Debuggers for dynamic languages generally assume a cooperative debugging model; that is, the debugger cooperates with the execution environment (or virtual machine or "VM") for the language in order to allow debugging of programs written in the language. The debugger may be implemented in-process as in Perl [1], Python [29], and Scheme [2] or out-of-process using a wire protocol as in Spinellis' two-process Prolog debugger [24] or as in the Java Platform Debugger Architecture [19]. Some debuggers for safe languages like Tolmach and Appel's Standard ML debugger [27] and the Objective Caml debugger [8] take advantage of the safety of the target language to provide facilities not commonly found in debuggers for statically-compiled languages, such as the ability to step backward through the execution of the program. Gill's post-mortem debugger for Haskell [10] is in the same vein as the SA an examination-only system, but is post-mortem in the sense that the Haskell program has terminated abruptly, not the entire run-time system. All of these systems assume that code can be run in the target VM. Squeak [15] was developed and debugged using itself; the debugging methodology used was to prototype and debug in Smalltalk and then translate to C for high performance. Debugging a crashed Smalltalk VM is not discussed. Lisp systems, like the Allegro Common Lisp environment [9], often have the capability to dump an executable image. However, it appears that it is not possible to debug such a dumped image without running code in it.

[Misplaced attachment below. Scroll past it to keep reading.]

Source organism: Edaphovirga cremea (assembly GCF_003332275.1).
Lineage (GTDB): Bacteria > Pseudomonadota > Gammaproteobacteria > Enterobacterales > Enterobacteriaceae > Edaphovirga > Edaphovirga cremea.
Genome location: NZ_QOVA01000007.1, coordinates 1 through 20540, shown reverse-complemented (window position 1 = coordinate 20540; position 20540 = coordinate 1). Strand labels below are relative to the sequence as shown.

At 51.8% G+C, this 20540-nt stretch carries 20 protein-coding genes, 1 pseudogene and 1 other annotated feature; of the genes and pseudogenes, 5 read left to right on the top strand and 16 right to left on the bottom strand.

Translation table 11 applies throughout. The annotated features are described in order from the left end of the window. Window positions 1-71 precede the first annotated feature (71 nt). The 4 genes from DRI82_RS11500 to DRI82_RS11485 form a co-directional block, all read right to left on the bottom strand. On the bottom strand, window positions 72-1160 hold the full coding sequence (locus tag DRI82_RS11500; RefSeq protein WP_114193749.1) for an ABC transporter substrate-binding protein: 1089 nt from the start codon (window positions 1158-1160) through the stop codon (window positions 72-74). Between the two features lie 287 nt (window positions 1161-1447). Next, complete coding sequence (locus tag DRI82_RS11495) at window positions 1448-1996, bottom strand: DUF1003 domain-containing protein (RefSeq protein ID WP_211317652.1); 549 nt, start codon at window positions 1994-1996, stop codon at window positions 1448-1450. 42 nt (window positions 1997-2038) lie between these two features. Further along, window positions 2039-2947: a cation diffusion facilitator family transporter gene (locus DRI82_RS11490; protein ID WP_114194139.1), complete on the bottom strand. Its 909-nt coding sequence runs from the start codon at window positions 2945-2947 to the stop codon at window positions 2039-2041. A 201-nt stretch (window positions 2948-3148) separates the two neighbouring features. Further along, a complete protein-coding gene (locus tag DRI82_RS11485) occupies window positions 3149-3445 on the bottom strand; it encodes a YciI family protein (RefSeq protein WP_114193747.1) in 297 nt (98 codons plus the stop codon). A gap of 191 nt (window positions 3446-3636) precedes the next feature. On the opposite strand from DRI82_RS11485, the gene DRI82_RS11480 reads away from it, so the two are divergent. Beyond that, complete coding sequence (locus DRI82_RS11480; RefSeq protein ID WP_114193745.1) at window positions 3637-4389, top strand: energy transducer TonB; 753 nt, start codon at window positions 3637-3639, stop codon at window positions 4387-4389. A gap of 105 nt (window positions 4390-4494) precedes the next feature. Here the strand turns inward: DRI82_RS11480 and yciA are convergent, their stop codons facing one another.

The Jalapeño project has developed a JVM written in the Java programming language which is based around compiling Java bytecode to machine code [5]. Because nearly all of the code being executed is generated by the system itself, a traditional (C or C++\) debugger is of no help in examining data structures. The debugging system for Jalapeño [21] uses the same mechanisms used by dbx, gdb, and the SA to attach to a target JVM and read its process memory without running code in the target. A unique aspect of the Jalapeño debugger is that since both the debugger and the JVM being debugged are written in Java, a modified Java interpreter can be used to execute the debugger's code which allows the JVM's data structures to debug themselves. This aspect of the Jalapeño debugger goes beyond what the SA can currently do, since the HotSpot JVM is implemented in C++.